Unconventional housing provision: reflections on health aspects: a case study of Zimbabwe

SOURCE: Journal of Housing and the Built Environment
OUTPUT TYPE: Journal Article
TITLE AUTHOR(S): H.H.Magidimisha, L.Chipungu
DEPARTMENT: Developmental, Capable and Ethical State (DCES)
Print: HSRC Library: shelf number 6894
HANDLE: 20.500.11910/3723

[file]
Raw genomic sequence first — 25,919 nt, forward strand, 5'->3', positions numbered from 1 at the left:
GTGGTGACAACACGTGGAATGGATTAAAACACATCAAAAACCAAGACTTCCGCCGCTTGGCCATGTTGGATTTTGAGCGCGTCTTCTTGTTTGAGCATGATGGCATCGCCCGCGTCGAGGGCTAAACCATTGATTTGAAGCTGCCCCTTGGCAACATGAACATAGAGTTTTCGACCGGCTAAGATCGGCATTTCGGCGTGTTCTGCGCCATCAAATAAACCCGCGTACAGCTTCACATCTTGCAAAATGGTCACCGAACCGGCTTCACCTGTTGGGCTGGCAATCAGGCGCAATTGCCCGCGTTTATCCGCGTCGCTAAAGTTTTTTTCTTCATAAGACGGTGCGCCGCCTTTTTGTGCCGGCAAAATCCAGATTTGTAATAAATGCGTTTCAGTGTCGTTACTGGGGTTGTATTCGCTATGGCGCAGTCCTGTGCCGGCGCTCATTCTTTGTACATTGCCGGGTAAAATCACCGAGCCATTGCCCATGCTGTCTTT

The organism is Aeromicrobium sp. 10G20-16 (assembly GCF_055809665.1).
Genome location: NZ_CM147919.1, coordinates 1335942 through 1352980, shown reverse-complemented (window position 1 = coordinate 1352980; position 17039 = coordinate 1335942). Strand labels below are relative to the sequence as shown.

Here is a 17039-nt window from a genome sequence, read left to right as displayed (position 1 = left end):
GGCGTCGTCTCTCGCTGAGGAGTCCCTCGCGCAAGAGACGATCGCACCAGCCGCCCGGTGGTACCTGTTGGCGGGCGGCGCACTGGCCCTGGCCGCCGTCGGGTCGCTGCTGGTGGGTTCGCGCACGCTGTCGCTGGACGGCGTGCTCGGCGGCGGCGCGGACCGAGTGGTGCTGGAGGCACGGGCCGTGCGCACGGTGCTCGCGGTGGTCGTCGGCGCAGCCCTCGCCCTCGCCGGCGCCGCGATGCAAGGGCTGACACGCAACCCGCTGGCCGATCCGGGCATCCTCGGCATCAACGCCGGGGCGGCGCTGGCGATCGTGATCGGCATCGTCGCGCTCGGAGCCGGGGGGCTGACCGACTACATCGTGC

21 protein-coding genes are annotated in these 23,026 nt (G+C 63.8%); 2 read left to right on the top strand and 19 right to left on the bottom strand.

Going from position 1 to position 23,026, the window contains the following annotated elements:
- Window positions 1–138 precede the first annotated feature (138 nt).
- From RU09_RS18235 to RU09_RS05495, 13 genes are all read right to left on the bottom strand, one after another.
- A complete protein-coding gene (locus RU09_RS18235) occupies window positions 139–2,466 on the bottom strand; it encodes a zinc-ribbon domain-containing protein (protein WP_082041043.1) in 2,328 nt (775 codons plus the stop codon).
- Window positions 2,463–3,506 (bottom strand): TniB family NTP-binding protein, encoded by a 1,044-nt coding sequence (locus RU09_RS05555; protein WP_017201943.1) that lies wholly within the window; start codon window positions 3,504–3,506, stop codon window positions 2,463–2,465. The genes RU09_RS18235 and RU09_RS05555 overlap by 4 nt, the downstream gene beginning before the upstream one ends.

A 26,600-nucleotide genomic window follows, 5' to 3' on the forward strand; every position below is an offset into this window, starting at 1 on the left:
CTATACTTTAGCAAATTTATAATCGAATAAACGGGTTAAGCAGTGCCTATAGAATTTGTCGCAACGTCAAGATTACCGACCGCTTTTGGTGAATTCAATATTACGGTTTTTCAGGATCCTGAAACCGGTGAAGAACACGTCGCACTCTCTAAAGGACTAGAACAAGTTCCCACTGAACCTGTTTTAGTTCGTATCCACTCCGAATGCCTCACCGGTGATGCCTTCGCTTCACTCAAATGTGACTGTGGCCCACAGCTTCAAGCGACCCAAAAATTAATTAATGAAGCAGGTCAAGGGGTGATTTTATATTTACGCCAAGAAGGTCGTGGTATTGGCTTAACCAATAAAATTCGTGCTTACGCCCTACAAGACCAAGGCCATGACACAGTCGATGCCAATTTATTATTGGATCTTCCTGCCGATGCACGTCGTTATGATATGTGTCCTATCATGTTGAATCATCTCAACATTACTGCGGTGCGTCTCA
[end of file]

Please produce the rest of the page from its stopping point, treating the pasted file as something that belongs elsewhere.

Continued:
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When the Zimbabwean government embarked on the countrywide destruction of unconventional urban housing settlements code-named ``Operation Murambatsvina??, it received international condemnation for displacing people and destroying livelihoods. While the operation negatively affected the residents, it also had some positive effects, given that most of the settlements that had sprouted up in cities did not have proper physical infrastructure. However, their destruction did not put a stop to spontaneous housing, as the displaced people relocated to peripheral locations, perpetuating some unconventional settlements already in existence and erecting new ones. The failure of states to cope with massive demand for low-income housing simply means that unconventional housing will not disappear in the foreseeable future. Unfortunately, these areas lack proper physical infrastructure, which is the most important health component of human settlements. The most realistic means of dealing with these health concerns is to ensure that the settlements are equipped with proper physical infrastructure. This paper critically evaluates physical infrastructure provision in unconventional housing settlements in Harare, Zimbabwe. The argument is that developing countries need to accept unconventional housing as part of their housing options for the poor. The authors conclude that the only way to provide proper and healthy housing for the urban poor is to streamline government policies in order to address the critical issues that affect human settlements.